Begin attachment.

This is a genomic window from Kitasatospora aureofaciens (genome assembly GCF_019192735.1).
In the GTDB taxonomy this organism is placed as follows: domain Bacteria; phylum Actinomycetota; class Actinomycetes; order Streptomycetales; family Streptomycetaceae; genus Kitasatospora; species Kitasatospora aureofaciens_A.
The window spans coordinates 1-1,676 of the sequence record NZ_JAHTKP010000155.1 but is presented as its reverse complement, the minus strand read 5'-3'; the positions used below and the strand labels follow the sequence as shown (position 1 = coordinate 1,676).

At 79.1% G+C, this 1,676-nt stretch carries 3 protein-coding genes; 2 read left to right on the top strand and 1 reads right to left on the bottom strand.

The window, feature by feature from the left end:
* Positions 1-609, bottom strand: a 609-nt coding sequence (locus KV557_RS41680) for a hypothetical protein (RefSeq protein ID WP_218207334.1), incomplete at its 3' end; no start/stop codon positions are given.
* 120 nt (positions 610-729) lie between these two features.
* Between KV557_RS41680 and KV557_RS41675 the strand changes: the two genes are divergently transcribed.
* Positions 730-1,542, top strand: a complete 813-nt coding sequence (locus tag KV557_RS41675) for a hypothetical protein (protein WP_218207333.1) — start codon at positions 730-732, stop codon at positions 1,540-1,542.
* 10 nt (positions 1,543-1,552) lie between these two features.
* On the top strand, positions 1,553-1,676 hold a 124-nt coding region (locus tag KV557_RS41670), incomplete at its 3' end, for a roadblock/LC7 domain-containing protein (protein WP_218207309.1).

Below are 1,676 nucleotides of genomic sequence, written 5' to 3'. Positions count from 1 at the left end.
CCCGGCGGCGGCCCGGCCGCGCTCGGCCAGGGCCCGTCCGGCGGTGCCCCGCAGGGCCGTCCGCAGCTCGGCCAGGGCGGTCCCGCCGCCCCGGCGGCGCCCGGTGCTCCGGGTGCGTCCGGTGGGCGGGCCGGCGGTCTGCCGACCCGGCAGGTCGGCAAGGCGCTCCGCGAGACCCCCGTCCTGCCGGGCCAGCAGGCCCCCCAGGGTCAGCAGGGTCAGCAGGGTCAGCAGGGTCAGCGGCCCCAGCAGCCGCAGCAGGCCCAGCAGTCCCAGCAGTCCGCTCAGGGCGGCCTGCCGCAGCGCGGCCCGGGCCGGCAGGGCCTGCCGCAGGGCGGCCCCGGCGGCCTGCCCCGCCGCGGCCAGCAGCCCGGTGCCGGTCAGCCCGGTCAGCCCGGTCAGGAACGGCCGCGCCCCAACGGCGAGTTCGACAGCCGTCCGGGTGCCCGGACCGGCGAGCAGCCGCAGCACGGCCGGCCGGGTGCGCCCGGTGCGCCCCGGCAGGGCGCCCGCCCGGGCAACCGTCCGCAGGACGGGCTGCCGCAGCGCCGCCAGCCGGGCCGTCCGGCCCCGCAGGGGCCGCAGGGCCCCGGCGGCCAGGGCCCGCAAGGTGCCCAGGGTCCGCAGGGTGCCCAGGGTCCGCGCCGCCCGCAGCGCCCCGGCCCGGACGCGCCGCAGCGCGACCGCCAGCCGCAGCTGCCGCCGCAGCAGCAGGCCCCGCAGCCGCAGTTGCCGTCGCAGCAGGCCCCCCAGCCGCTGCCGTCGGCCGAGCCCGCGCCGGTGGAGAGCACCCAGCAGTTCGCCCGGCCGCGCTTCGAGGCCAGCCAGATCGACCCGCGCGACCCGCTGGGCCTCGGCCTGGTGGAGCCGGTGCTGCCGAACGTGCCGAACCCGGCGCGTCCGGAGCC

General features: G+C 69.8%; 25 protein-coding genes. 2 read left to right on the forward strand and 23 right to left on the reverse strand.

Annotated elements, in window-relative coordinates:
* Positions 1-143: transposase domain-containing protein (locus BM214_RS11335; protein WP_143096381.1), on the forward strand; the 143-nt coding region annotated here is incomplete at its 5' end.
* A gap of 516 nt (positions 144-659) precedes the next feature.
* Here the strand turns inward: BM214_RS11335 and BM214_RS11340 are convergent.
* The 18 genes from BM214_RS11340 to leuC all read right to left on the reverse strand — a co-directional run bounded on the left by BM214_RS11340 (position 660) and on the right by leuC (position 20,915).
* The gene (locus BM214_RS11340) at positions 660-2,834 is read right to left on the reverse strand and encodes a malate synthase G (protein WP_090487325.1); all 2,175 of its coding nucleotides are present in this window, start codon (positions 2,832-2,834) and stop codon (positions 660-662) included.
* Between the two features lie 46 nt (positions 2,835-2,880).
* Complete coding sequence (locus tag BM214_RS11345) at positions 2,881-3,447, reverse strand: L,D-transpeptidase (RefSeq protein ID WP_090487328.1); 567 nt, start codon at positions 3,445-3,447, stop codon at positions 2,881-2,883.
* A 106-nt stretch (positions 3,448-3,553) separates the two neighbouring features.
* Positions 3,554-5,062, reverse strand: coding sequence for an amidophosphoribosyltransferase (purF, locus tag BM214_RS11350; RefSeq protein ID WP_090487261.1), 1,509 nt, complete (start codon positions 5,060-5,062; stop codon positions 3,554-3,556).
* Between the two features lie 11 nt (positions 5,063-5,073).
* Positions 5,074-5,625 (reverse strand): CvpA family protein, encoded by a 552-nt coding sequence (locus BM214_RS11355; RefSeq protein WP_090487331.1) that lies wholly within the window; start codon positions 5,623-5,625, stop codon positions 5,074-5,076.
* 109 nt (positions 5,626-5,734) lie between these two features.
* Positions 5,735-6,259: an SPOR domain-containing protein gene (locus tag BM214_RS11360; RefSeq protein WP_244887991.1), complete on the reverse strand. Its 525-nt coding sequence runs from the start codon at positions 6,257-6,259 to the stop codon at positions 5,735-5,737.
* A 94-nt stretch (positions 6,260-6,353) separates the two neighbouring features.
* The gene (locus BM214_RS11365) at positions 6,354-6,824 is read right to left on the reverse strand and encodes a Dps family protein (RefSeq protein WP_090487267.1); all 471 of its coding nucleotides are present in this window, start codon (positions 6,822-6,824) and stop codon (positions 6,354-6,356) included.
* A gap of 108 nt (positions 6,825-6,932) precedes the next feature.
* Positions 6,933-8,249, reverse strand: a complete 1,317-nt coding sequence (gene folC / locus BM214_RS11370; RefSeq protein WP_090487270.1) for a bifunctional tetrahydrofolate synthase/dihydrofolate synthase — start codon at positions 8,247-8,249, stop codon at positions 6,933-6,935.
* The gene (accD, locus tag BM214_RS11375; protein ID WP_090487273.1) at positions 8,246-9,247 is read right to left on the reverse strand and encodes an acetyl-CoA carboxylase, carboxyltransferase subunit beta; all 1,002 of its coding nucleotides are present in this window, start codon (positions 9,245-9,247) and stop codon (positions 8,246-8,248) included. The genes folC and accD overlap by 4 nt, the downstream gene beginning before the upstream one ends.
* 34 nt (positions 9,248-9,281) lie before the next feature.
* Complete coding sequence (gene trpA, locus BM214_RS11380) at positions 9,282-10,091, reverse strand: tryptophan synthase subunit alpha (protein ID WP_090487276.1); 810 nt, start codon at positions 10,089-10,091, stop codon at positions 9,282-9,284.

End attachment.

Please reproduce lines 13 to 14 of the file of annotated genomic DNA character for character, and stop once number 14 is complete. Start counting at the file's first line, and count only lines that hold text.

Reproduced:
CCCGGCGGCGGCCCGGCCGCGCTCGGCCAGGGCCCGTCCGGCGGTGCCCCGCAGGGCCGTCCGCAGCTCGGCCAGGGCGGTCCCGCCGCCCCGGCGGCGCCCGGTGCTCCGGGTGCGTCCGGTGGGCGGGCCGGCGGTCTGCCGACCCGGCAGGTCGGCAAGGCGCTCCGCGAGACCCCCGTCCTGCCGGGCCAGCAGGCCCCCCAGGGTCAGCAGGGTCAGCAGGGTCAGCAGGGTCAGCGGCCCCAGCAGCCGCAGCAGGCCCAGCAGTCCCAGCAGTCCGCTCAGGGCGGCCTGCCGCAGCGCGGCCCGGGCCGGCAGGGCCTGCCGCAGGGCGGCCCCGGCGGCCTGCCCCGCCGCGGCCAGCAGCCCGGTGCCGGTCAGCCCGGTCAGCCCGGTCAGGAACGGCCGCGCCCCAACGGCGAGTTCGACAGCCGTCCGGGTGCCCGGACCGGCGAGCAGCCGCAGCACGGCCGGCCGGGTGCGCCCGGTGCGCCCCGGCAGGGCGCCCGCCCGGGCAACCGTCCGCAGGACGGGCTGCCGCAGCGCCGCCAGCCGGGCCGTCCGGCCCCGCAGGGGCCGCAGGGCCCCGGCGGCCAGGGCCCGCAAGGTGCCCAGGGTCCGCAGGGTGCCCAGGGTCCGCGCCGCCCGCAGCGCCCCGGCCCGGACGCGCCGCAGCGCGACCGCCAGCCGCAGCTGCCGCCGCAGCAGCAGGCCCCGCAGCCGCAGTTGCCGTCGCAGCAGGCCCCCCAGCCGCTGCCGTCGGCCGAGCCCGCGCCGGTGGAGAGCACCCAGCAGTTCGCCCGGCCGCGCTTCGAGGCCAGCCAGATCGACCCGCGCGACCCGCTGGGCCTCGGCCTGGTGGAGCCGGTGCTGCCGAACGTGCCGAACCCGGCGCGTCCGGAGCC

General features: G+C 69.8%; 25 protein-coding genes. 2 read left to right on the forward strand and 23 right to left on the reverse strand.